North Korea urged to increase internet freedom
North Korea urged to consider internet freedom
Eric Schmidt, executive chairman of Google has completed his controversial four day visit to North Korea.
Schmidt met scientists, government officials, software developers and students during his time in capital city Pyongyang, accompanied by the former governor of New Mexico, Bill Richardson. The high ranking Google official said the ‘private’ visit had been to discuss the importance of a “free and open internet”, something the search giant has been strongly supporting recently. Google launched a campaign in November of 2012 entitled #freeandopen, urging internet users to take action against any threats to internet freedom.
Speaking at an event in Beijing, Schmidt commented: “Once the internet starts, citizens in a country can certainly build on top of it, but the government has to do something.” He expressed his belief that North Korea would never progress as a nation until the government changed their restrictions on the internet and the use of mobile devices. Since November of 2011 it has been impossible for mobile phones to dial in or out of the country, and the use of mobile internet is banned for those who do own a device.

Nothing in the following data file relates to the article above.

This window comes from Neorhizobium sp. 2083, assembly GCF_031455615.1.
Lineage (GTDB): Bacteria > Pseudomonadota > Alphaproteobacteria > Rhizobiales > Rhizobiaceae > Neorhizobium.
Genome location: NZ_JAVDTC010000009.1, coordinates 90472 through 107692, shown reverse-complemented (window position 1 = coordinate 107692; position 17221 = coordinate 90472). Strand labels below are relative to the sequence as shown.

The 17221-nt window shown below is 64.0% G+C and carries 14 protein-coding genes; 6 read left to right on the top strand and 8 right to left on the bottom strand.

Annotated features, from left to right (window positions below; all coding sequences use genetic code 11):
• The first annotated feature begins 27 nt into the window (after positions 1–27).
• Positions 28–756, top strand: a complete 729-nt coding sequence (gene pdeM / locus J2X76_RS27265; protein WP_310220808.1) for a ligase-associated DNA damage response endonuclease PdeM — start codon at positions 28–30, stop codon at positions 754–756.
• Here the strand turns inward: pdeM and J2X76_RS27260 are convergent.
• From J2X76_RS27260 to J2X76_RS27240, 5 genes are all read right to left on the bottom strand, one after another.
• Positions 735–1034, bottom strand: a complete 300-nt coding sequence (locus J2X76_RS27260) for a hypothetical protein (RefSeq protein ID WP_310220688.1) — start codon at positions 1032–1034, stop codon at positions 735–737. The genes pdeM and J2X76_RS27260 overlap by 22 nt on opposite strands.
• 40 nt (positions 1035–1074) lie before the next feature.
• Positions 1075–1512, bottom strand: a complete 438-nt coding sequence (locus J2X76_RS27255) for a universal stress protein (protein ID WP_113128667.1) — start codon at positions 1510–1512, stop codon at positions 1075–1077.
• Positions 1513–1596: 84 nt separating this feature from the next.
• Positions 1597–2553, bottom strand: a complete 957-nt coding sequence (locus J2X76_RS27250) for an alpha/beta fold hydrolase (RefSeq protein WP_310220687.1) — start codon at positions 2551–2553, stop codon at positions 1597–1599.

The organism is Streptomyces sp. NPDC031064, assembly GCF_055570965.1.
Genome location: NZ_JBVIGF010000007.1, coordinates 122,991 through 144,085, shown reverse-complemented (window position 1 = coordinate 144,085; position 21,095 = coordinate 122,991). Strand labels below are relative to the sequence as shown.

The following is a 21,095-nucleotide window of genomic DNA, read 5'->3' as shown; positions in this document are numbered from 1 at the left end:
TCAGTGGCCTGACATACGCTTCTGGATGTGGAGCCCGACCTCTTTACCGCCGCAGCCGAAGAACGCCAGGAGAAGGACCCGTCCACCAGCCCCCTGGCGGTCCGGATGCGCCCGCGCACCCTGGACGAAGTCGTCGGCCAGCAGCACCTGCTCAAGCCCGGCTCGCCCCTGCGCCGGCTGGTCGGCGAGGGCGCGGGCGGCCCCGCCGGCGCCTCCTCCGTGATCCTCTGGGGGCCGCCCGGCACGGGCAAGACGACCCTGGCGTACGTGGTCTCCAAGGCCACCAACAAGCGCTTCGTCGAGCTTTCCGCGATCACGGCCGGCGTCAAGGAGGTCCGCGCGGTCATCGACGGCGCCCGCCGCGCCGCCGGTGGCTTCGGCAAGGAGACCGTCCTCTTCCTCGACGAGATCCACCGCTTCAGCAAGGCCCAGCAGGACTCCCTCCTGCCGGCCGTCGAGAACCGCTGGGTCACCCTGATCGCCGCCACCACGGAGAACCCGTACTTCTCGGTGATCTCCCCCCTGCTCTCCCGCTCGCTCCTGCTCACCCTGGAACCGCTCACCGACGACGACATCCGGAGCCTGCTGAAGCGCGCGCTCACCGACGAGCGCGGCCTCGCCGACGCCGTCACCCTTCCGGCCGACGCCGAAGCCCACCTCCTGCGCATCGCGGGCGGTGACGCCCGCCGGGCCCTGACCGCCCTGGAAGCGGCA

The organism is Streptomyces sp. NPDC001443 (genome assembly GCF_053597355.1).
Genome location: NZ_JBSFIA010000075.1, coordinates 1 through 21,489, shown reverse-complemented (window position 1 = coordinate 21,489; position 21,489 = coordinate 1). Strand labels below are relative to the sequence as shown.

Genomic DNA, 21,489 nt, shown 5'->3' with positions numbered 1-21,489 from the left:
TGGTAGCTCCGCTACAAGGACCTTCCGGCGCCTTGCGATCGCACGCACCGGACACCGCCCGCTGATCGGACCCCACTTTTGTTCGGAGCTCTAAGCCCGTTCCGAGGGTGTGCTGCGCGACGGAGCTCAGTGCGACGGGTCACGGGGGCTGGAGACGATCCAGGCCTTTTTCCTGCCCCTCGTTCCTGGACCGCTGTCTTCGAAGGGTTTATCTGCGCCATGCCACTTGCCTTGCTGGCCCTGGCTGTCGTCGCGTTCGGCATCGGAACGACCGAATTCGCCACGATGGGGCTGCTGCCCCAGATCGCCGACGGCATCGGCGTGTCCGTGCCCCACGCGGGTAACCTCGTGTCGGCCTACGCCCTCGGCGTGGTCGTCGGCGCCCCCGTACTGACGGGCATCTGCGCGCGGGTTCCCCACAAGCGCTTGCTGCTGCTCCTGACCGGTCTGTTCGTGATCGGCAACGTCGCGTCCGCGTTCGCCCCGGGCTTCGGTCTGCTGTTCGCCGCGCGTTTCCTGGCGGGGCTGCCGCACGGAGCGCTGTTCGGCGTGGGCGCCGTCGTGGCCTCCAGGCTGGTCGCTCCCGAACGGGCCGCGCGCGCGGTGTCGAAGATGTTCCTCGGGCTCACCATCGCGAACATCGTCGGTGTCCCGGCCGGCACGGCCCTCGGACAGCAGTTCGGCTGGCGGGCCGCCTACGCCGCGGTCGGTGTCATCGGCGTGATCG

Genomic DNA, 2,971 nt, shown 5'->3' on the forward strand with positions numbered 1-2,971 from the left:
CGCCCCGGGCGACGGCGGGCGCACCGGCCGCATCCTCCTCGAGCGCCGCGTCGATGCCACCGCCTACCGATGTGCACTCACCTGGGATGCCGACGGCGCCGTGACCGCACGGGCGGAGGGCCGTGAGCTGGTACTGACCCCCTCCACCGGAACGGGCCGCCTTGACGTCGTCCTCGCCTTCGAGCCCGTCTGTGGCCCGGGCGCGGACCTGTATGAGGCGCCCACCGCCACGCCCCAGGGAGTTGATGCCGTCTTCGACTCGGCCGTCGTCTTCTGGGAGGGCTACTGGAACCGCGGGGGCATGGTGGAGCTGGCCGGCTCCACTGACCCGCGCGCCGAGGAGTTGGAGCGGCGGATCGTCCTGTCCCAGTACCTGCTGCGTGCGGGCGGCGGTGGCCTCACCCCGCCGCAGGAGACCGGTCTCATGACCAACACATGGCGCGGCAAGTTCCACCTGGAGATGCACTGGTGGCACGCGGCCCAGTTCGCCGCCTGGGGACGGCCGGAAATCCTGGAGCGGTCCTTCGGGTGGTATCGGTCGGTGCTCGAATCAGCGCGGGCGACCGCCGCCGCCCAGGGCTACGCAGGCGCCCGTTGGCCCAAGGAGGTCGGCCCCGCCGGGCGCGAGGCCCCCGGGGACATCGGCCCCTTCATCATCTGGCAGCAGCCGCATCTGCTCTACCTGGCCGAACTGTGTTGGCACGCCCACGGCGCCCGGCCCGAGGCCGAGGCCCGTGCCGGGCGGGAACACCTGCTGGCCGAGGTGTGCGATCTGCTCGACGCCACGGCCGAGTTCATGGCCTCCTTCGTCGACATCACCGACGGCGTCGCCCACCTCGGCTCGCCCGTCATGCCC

Schmidt visit highlights secrets of North Korea
North Korea is regarded as the most secretive nation on Earth, with highly limited public access to technology and visitors from outside the country only allowed very rarely. Information for internet users from outside the country interested in North Korea is also extremely limited, with the state run official website of North Korea
one of very few sources available.
Speaking of the North Korean government’s refusal to allow the public access to the internet or mobile devices, Schmidt said: “As the world becomes increasingly connected, their decision to be virtually isolated is very much going to affect their physical world.” He also commented that cutting off the world would continue to further damage the economic climate of the nation and the poverty suffered by the majority of the population.
Natalie Booth, head of search at theEword, commented on the visit: “This visit shows just how dedicated Google is to keeping the internet free and open, encouraging a highly secretive nation to allow their citizens to access information they have been denied for so long. It is unclear whether this visit will have any lasting impact on North Korea, but it is a step in the right direction at least.”